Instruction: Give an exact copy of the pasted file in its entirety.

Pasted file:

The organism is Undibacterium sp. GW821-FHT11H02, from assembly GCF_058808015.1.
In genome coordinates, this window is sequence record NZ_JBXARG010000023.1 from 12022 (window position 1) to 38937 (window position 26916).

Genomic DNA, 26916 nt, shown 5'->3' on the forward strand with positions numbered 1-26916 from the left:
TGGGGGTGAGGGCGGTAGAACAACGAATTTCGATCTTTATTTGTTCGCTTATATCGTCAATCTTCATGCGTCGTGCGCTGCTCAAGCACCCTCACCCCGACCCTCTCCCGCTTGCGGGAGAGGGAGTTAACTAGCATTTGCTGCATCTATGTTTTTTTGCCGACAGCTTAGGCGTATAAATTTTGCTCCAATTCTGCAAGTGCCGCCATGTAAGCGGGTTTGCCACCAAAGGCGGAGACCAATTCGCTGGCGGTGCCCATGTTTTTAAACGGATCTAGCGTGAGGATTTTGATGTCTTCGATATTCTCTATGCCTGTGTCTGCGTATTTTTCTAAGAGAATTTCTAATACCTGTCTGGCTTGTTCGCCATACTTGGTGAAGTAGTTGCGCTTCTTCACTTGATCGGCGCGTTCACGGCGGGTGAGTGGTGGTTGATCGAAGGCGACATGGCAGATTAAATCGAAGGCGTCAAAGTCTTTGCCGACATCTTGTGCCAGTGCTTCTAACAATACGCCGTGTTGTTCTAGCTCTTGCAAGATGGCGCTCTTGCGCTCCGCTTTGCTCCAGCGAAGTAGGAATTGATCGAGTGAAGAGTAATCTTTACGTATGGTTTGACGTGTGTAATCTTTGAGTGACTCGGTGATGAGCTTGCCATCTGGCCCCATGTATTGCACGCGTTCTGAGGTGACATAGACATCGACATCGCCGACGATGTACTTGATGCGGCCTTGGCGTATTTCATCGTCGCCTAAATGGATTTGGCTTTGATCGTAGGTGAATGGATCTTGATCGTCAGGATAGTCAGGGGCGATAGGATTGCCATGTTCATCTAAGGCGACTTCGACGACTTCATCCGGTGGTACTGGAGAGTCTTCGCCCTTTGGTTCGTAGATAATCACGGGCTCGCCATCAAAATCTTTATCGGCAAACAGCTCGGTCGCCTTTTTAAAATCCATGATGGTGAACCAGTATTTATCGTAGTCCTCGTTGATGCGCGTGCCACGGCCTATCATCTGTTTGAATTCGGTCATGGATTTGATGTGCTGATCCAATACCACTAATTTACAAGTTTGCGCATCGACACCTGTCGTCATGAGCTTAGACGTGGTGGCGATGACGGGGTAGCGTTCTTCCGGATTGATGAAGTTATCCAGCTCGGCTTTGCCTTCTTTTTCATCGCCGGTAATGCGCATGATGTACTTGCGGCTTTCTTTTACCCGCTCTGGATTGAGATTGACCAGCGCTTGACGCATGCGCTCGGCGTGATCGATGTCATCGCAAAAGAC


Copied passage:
The organism is Undibacterium sp. GW821-FHT11H02, from assembly GCF_058808015.1.
In genome coordinates, this window is sequence record NZ_JBXARG010000023.1 from 12022 (window position 1) to 38937 (window position 26916).

Genomic DNA, 26916 nt, shown 5'->3' on the forward strand with positions numbered 1-26916 from the left:
TGGGGGTGAGGGCGGTAGAACAACGAATTTCGATCTTTATTTGTTCGCTTATATCGTCAATCTTCATGCGTCGTGCGCTGCTCAAGCACCCTCACCCCGACCCTCTCCCGCTTGCGGGAGAGGGAGTTAACTAGCATTTGCTGCATCTATGTTTTTTTGCCGACAGCTTAGGCGTATAAATTTTGCTCCAATTCTGCAAGTGCCGCCATGTAAGCGGGTTTGCCACCAAAGGCGGAGACCAATTCGCTGGCGGTGCCCATGTTTTTAAACGGATCTAGCGTGAGGATTTTGATGTCTTCGATATTCTCTATGCCTGTGTCTGCGTATTTTTCTAAGAGAATTTCTAATACCTGTCTGGCTTGTTCGCCATACTTGGTGAAGTAGTTGCGCTTCTTCACTTGATCGGCGCGTTCACGGCGGGTGAGTGGTGGTTGATCGAAGGCGACATGGCAGATTAAATCGAAGGCGTCAAAGTCTTTGCCGACATCTTGTGCCAGTGCTTCTAACAATACGCCGTGTTGTTCTAGCTCTTGCAAGATGGCGCTCTTGCGCTCCGCTTTGCTCCAGCGAAGTAGGAATTGATCGAGTGAAGAGTAATCTTTACGTATGGTTTGACGTGTGTAATCTTTGAGTGACTCGGTGATGAGCTTGCCATCTGGCCCCATGTATTGCACGCGTTCTGAGGTGACATAGACATCGACATCGCCGACGATGTACTTGATGCGGCCTTGGCGTATTTCATCGTCGCCTAAATGGATTTGGCTTTGATCGTAGGTGAATGGATCTTGATCGTCAGGATAGTCAGGGGCGATAGGATTGCCATGTTCATCTAAGGCGACTTCGACGACTTCATCCGGTGGTACTGGAGAGTCTTCGCCCTTTGGTTCGTAGATAATCACGGGCTCGCCATCAAAATCTTTATCGGCAAACAGCTCGGTCGCCTTTTTAAAATCCATGATGGTGAACCAGTATTTATCGTAGTCCTCGTTGATGCGCGTGCCACGGCCTATCATCTGTTTGAATTCGGTCATGGATTTGATGTGCTGATCCAATACCACTAATTTACAAGTTTGCGCATCGACACCTGTCGTCATGAGCTTAGACGTGGTGGCGATGACGGGGTAGCGTTCTTCCGGATTGATGAAGTTATCCAGCTCGGCTTTGCCTTCTTTTTCATCGCCGGTAATGCGCATGATGTACTTGCGGCTTTCTTTTACCCGCTCTGGATTGAGATTGACCAGCGCTTGACGCATGCGCTCGGCGTGATCGATGTCATCGCAAAAGAC